3. The Grief Bubble  by Kerry DeBay. A special workbook for children ages 6 and older who have experienced the death of someone special. The interactive format invites them to find expression for their thoughts and feelings, encouraging the exploration of their grief. A useful tool for parents, counselors, educators and other caring adults supporting children in grief.
  4. The Goodbye Book by Todd Parr. Through the lens of a pet fish who has lost his companion, Todd Parr tells a moving and wholly accessible story about saying goodbye. Touching upon the host of emotions children experience, Todd reminds readers that it’s okay not to know all the answers, and that someone will always be there to support them. An invaluable resource for life’s toughest moments.
  5. Edna by Susan Paradis. This book can be of help to children who suffer from a variety of difficulties – grief, loss, anxiety, bullying, shyness, recent immigration, or other trauma. It can also be beneficial for adults who are coping with adversity. In short, this is a book about hope, healing and resilience.

For the Grownups who love them…

Someone you loved has died. Now imagine that everyone around you is trying to shelter you from having any involvement with funeral arrangements or the cause of the death.  Would you be angry?  Would you be confused?

Though this is no doubt a difficult time for you and your family, please try to remember to include your kids as much as possible.  Let them help with the funeral arrangements, talk to them about your beliefs, help them to understand the cause behind the death.

Very young children (2 and younger) may not understand anything more than the fact that their routine has been changed or that mom and dad are upset. Try to comfort them as best you can with continuity and reassurance.  Talk to them about their loved one who has died.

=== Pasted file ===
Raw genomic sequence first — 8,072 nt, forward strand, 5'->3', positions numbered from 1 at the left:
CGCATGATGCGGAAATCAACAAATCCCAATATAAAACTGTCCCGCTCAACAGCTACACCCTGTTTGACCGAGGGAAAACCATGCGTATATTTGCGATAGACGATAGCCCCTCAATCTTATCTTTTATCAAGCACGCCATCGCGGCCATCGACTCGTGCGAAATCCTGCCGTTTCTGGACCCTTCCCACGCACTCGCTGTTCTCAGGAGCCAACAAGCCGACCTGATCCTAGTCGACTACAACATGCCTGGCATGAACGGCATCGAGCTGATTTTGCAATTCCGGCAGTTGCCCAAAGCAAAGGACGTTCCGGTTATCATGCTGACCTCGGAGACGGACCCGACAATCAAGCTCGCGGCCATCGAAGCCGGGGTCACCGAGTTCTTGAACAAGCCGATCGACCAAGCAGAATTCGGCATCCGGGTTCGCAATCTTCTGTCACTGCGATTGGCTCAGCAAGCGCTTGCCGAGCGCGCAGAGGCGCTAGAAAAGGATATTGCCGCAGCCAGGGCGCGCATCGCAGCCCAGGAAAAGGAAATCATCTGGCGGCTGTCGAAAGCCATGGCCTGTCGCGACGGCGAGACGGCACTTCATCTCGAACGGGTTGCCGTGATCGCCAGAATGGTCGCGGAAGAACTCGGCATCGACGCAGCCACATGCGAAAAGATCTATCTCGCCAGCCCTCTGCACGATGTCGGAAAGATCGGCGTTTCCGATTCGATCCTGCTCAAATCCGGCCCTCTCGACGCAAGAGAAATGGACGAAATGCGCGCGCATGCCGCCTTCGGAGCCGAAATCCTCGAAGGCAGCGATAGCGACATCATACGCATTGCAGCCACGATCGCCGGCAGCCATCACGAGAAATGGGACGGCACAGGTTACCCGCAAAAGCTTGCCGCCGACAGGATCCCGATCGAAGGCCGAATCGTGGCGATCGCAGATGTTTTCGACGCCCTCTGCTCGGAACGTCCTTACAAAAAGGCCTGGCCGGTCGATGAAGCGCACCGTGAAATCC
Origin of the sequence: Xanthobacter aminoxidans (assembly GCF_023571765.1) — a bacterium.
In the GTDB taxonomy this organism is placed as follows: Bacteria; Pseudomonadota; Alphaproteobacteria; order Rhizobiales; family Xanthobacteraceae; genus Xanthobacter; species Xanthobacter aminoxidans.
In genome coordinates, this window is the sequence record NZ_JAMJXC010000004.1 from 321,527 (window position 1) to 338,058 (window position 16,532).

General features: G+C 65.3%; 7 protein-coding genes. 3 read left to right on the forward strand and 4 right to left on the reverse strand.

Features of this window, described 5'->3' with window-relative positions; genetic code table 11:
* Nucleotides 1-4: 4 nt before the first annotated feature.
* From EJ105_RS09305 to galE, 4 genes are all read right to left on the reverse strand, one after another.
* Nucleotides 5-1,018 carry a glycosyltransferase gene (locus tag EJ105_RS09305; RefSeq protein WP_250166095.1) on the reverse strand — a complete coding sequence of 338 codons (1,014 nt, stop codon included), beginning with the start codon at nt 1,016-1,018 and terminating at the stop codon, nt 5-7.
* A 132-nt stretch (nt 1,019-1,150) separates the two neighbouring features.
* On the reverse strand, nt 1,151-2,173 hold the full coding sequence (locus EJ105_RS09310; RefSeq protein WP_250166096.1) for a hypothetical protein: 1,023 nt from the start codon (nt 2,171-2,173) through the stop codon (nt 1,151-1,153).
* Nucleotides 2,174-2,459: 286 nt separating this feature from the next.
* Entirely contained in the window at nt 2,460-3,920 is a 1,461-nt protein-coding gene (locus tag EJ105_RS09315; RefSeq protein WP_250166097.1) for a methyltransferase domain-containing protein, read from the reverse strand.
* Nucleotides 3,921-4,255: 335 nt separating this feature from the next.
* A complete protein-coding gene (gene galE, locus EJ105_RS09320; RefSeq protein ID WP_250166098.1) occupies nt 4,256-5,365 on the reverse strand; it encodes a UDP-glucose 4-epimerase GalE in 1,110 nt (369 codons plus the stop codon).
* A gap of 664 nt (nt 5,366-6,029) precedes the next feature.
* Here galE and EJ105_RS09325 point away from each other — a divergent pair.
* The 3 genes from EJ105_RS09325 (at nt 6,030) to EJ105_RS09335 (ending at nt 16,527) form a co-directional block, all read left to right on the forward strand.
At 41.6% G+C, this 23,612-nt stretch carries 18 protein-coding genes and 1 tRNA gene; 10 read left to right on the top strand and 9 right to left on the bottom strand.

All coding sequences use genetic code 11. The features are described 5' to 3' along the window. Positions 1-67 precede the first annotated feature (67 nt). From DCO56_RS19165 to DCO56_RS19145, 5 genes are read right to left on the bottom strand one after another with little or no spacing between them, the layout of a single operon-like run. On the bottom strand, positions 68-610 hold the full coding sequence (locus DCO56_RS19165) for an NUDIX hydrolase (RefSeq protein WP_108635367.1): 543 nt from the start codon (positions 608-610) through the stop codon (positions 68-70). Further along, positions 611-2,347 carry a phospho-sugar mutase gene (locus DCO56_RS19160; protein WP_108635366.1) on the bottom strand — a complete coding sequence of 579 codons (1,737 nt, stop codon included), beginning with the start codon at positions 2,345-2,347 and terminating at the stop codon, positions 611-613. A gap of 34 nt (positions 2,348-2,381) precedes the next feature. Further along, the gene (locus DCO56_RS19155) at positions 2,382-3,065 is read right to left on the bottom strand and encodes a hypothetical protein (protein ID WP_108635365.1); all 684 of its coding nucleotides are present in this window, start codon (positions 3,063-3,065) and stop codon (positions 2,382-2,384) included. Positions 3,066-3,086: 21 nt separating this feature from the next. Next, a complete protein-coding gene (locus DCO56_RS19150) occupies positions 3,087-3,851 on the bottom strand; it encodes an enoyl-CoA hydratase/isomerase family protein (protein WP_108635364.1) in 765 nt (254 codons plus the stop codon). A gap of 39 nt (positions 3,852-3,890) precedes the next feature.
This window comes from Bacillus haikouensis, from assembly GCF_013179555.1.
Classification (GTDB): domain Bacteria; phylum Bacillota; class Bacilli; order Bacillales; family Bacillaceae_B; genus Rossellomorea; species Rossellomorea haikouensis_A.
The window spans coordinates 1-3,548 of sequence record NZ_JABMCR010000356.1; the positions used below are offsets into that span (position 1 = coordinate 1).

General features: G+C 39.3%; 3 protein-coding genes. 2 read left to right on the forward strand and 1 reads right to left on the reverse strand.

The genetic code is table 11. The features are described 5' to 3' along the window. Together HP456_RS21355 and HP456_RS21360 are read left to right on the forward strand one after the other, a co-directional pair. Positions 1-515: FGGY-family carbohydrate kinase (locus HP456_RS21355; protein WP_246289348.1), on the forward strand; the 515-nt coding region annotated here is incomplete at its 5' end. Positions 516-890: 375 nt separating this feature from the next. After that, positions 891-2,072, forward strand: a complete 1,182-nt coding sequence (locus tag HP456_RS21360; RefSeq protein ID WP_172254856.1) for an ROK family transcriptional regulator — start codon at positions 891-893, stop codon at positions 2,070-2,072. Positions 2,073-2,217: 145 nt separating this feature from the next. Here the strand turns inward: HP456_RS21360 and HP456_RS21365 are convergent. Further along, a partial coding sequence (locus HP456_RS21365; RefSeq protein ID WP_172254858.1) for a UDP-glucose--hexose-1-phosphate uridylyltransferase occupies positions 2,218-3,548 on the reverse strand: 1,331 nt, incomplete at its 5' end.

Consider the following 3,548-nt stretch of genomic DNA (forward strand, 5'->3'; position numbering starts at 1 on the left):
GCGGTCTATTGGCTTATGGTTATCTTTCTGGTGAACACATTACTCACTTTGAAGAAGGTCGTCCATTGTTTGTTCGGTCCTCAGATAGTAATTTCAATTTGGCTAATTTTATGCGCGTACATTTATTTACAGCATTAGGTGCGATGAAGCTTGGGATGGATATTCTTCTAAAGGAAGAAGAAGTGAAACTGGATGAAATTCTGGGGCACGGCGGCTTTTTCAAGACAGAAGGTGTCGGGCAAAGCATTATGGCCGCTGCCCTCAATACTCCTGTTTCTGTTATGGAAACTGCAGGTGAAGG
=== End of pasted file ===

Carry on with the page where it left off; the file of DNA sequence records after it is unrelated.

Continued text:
Preschoolers understand a lot more than they are able to express.  This may result in their acting out by “fit throwing” or having angry outbursts.  Let them be creative in expressing their grief with drawings or play doh.  Talk to them about their loved one who has died.

Adolescents will have differing reactions. Some will become withdrawn as they try to keep their feelings from upsetting you.  Some will become anxious as they wonder about their own death.  They may experience more somatic feelings such as headaches or stomachaches.  Encourage them to keep a journal or express themselves in other ways.  Talk to them about their loved one who has died.

Teenagers will most likely become distracted or withdrawn. They may feel they need to fill the role of “caregiver” to help lessen your burden.  They also may question their existence. They may turn to friends for support.  Talk to them about their loved one who has died.

Talking to them about their loved one who has died…are you seeing a theme here?  Many kids don’t know it’s okay to bring up the subject until they get the cue from the adults in their lives. Your loss is undoubtedly one of the most difficult things you have gone through. You need to take care of yourself first and foremost or it will be impossible to help your child.  If you are struggling with your own feelings, it might be a good idea to ask another adult you trust to be the support your child needs.  If anyone in your family is experiencing symptoms of severe depression or extreme variations of the above mentioned feelings, seek professional help.

References 

Tamm, M. & Granqvist, A. (1995) The meaning of death for children and adolescents: A phenomenographic study of drawings. Death Studies. 19, 203-222.
Holliday, J. (2002, August) A review of sibling bereavement: Impacts and Interventions. Retrieved October 12, 2004, from Barnardos.
Oikonen, J. & Brownlee, K. (2002) Family therapy following perinatal bereavement. Family Therapy. 29(3), 125-140.

COUNSELING SUPPORT

Our Compassionate Bereavement Care® Providers are located in cities throughout the world. They receive specialized training in traumatic grief and compassionate care.